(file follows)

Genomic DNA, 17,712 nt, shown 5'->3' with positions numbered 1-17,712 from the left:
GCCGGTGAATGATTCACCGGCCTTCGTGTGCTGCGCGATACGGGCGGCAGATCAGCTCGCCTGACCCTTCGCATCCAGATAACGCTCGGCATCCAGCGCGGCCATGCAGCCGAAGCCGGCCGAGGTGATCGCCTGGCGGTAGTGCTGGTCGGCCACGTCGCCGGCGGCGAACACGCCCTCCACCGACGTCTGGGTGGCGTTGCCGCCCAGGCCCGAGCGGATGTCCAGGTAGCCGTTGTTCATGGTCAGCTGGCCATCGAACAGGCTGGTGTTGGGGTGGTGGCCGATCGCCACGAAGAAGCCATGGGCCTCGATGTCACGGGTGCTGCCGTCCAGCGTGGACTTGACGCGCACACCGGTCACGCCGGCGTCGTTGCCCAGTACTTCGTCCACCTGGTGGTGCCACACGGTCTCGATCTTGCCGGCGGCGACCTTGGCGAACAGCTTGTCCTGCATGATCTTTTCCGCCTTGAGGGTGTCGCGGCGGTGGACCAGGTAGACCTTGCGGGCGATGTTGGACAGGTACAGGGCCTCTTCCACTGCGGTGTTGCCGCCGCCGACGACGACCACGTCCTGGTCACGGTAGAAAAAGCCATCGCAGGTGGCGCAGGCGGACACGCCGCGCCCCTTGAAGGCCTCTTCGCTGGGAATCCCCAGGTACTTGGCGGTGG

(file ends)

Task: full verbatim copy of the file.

Genomic DNA, 17,712 nt, shown 5'->3' with positions numbered 1-17,712 from the left:
GCCGGTGAATGATTCACCGGCCTTCGTGTGCTGCGCGATACGGGCGGCAGATCAGCTCGCCTGACCCTTCGCATCCAGATAACGCTCGGCATCCAGCGCGGCCATGCAGCCGAAGCCGGCCGAGGTGATCGCCTGGCGGTAGTGCTGGTCGGCCACGTCGCCGGCGGCGAACACGCCCTCCACCGACGTCTGGGTGGCGTTGCCGCCCAGGCCCGAGCGGATGTCCAGGTAGCCGTTGTTCATGGTCAGCTGGCCATCGAACAGGCTGGTGTTGGGGTGGTGGCCGATCGCCACGAAGAAGCCATGGGCCTCGATGTCACGGGTGCTGCCGTCCAGCGTGGACTTGACGCGCACACCGGTCACGCCGGCGTCGTTGCCCAGTACTTCGTCCACCTGGTGGTGCCACACGGTCTCGATCTTGCCGGCGGCGACCTTGGCGAACAGCTTGTCCTGCATGATCTTTTCCGCCTTGAGGGTGTCGCGGCGGTGGACCAGGTAGACCTTGCGGGCGATGTTGGACAGGTACAGGGCCTCTTCCACTGCGGTGTTGCCGCCGCCGACGACGACCACGTCCTGGTCACGGTAGAAAAAGCCATCGCAGGTGGCGCAGGCGGACACGCCGCGCCCCTTGAAGGCCTCTTCGCTGGGAATCCCCAGGTACTTGGCGGTGG